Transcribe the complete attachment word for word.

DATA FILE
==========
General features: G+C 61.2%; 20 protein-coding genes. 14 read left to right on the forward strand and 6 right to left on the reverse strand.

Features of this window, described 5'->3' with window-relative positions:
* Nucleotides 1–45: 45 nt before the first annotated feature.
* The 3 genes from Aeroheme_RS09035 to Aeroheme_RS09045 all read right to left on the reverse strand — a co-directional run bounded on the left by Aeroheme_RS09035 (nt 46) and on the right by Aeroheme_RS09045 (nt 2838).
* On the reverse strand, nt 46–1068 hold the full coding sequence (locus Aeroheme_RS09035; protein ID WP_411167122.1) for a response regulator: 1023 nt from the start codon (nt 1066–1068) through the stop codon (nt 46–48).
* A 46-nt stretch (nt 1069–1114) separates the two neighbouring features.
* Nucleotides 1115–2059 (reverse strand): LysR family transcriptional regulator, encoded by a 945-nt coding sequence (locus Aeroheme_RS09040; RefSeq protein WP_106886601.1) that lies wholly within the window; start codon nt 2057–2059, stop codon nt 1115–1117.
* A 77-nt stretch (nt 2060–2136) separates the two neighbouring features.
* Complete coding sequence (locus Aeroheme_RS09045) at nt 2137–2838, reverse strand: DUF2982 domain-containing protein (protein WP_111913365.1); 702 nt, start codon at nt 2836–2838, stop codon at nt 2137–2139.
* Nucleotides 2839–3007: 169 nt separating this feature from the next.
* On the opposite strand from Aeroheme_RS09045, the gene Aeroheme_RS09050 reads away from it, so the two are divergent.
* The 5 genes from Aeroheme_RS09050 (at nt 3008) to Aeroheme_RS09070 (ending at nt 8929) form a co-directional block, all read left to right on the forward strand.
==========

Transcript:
General features: G+C 61.2%; 20 protein-coding genes. 14 read left to right on the forward strand and 6 right to left on the reverse strand.

Features of this window, described 5'->3' with window-relative positions:
* Nucleotides 1–45: 45 nt before the first annotated feature.
* The 3 genes from Aeroheme_RS09035 to Aeroheme_RS09045 all read right to left on the reverse strand — a co-directional run bounded on the left by Aeroheme_RS09035 (nt 46) and on the right by Aeroheme_RS09045 (nt 2838).
* On the reverse strand, nt 46–1068 hold the full coding sequence (locus Aeroheme_RS09035; protein ID WP_411167122.1) for a response regulator: 1023 nt from the start codon (nt 1066–1068) through the stop codon (nt 46–48).
* A 46-nt stretch (nt 1069–1114) separates the two neighbouring features.
* Nucleotides 1115–2059 (reverse strand): LysR family transcriptional regulator, encoded by a 945-nt coding sequence (locus Aeroheme_RS09040; RefSeq protein WP_106886601.1) that lies wholly within the window; start codon nt 2057–2059, stop codon nt 1115–1117.
* A 77-nt stretch (nt 2060–2136) separates the two neighbouring features.
* Complete coding sequence (locus Aeroheme_RS09045) at nt 2137–2838, reverse strand: DUF2982 domain-containing protein (protein WP_111913365.1); 702 nt, start codon at nt 2836–2838, stop codon at nt 2137–2139.
* Nucleotides 2839–3007: 169 nt separating this feature from the next.
* On the opposite strand from Aeroheme_RS09045, the gene Aeroheme_RS09050 reads away from it, so the two are divergent.
* The 5 genes from Aeroheme_RS09050 (at nt 3008) to Aeroheme_RS09070 (ending at nt 8929) form a co-directional block, all read left to right on the forward strand.